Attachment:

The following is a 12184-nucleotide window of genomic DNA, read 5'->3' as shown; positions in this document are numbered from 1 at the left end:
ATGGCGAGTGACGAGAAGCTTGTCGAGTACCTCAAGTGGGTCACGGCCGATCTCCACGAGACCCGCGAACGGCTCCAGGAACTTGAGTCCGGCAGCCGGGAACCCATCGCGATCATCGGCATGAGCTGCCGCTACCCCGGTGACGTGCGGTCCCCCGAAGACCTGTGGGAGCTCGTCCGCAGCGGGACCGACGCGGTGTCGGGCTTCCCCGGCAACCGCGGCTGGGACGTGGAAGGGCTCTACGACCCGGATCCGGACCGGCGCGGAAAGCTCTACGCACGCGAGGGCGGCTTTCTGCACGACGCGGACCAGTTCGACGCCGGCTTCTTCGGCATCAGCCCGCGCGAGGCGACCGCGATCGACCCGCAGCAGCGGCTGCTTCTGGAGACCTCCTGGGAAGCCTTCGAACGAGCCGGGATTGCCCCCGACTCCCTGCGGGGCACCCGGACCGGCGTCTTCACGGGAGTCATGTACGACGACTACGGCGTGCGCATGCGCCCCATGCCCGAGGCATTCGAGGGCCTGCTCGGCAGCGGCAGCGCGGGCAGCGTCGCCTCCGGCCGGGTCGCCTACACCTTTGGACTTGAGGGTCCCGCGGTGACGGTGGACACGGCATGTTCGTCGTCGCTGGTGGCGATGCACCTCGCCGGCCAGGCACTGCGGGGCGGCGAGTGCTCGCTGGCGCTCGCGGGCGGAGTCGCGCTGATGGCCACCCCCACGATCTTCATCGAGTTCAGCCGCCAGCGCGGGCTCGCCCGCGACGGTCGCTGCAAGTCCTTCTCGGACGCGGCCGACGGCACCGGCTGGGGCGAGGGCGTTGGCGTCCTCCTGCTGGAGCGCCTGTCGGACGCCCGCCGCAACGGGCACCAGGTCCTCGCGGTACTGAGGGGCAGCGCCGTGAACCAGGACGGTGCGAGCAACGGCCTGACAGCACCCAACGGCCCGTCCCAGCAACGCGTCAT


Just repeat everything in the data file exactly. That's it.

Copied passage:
The following is a 12184-nucleotide window of genomic DNA, read 5'->3' as shown; positions in this document are numbered from 1 at the left end:
ATGGCGAGTGACGAGAAGCTTGTCGAGTACCTCAAGTGGGTCACGGCCGATCTCCACGAGACCCGCGAACGGCTCCAGGAACTTGAGTCCGGCAGCCGGGAACCCATCGCGATCATCGGCATGAGCTGCCGCTACCCCGGTGACGTGCGGTCCCCCGAAGACCTGTGGGAGCTCGTCCGCAGCGGGACCGACGCGGTGTCGGGCTTCCCCGGCAACCGCGGCTGGGACGTGGAAGGGCTCTACGACCCGGATCCGGACCGGCGCGGAAAGCTCTACGCACGCGAGGGCGGCTTTCTGCACGACGCGGACCAGTTCGACGCCGGCTTCTTCGGCATCAGCCCGCGCGAGGCGACCGCGATCGACCCGCAGCAGCGGCTGCTTCTGGAGACCTCCTGGGAAGCCTTCGAACGAGCCGGGATTGCCCCCGACTCCCTGCGGGGCACCCGGACCGGCGTCTTCACGGGAGTCATGTACGACGACTACGGCGTGCGCATGCGCCCCATGCCCGAGGCATTCGAGGGCCTGCTCGGCAGCGGCAGCGCGGGCAGCGTCGCCTCCGGCCGGGTCGCCTACACCTTTGGACTTGAGGGTCCCGCGGTGACGGTGGACACGGCATGTTCGTCGTCGCTGGTGGCGATGCACCTCGCCGGCCAGGCACTGCGGGGCGGCGAGTGCTCGCTGGCGCTCGCGGGCGGAGTCGCGCTGATGGCCACCCCCACGATCTTCATCGAGTTCAGCCGCCAGCGCGGGCTCGCCCGCGACGGTCGCTGCAAGTCCTTCTCGGACGCGGCCGACGGCACCGGCTGGGGCGAGGGCGTTGGCGTCCTCCTGCTGGAGCGCCTGTCGGACGCCCGCCGCAACGGGCACCAGGTCCTCGCGGTACTGAGGGGCAGCGCCGTGAACCAGGACGGTGCGAGCAACGGCCTGACAGCACCCAACGGCCCGTCCCAGCAACGCGTCAT